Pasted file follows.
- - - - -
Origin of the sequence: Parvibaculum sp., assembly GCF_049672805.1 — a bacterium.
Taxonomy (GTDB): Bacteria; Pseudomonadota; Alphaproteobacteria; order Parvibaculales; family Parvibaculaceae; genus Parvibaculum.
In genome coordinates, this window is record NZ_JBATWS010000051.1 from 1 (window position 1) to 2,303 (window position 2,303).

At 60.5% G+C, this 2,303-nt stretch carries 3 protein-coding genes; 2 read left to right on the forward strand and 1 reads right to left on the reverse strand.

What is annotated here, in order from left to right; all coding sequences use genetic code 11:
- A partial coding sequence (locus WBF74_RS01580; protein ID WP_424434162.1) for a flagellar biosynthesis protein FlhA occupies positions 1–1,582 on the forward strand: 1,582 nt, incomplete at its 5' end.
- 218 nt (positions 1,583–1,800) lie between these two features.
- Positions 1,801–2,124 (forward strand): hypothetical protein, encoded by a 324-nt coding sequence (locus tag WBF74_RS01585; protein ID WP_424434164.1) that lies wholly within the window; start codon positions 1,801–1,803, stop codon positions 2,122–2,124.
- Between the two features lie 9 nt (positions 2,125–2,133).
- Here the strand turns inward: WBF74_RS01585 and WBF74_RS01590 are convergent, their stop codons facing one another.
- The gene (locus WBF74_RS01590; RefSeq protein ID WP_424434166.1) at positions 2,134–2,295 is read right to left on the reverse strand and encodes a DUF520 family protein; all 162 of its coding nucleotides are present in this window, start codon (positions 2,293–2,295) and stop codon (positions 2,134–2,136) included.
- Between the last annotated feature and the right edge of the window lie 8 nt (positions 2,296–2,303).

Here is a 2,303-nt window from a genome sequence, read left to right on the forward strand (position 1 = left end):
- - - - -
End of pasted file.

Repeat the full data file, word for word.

Origin of the sequence: Parvibaculum sp., assembly GCF_049672805.1 — a bacterium.
Taxonomy (GTDB): Bacteria; Pseudomonadota; Alphaproteobacteria; order Parvibaculales; family Parvibaculaceae; genus Parvibaculum.
In genome coordinates, this window is record NZ_JBATWS010000051.1 from 1 (window position 1) to 2,303 (window position 2,303).

At 60.5% G+C, this 2,303-nt stretch carries 3 protein-coding genes; 2 read left to right on the forward strand and 1 reads right to left on the reverse strand.

What is annotated here, in order from left to right; all coding sequences use genetic code 11:
- A partial coding sequence (locus WBF74_RS01580; protein ID WP_424434162.1) for a flagellar biosynthesis protein FlhA occupies positions 1–1,582 on the forward strand: 1,582 nt, incomplete at its 5' end.
- 218 nt (positions 1,583–1,800) lie between these two features.
- Positions 1,801–2,124 (forward strand): hypothetical protein, encoded by a 324-nt coding sequence (locus tag WBF74_RS01585; protein ID WP_424434164.1) that lies wholly within the window; start codon positions 1,801–1,803, stop codon positions 2,122–2,124.
- Between the two features lie 9 nt (positions 2,125–2,133).
- Here the strand turns inward: WBF74_RS01585 and WBF74_RS01590 are convergent, their stop codons facing one another.
- The gene (locus WBF74_RS01590; RefSeq protein ID WP_424434166.1) at positions 2,134–2,295 is read right to left on the reverse strand and encodes a DUF520 family protein; all 162 of its coding nucleotides are present in this window, start codon (positions 2,293–2,295) and stop codon (positions 2,134–2,136) included.
- Between the last annotated feature and the right edge of the window lie 8 nt (positions 2,296–2,303).

Here is a 2,303-nt window from a genome sequence, read left to right on the forward strand (position 1 = left end):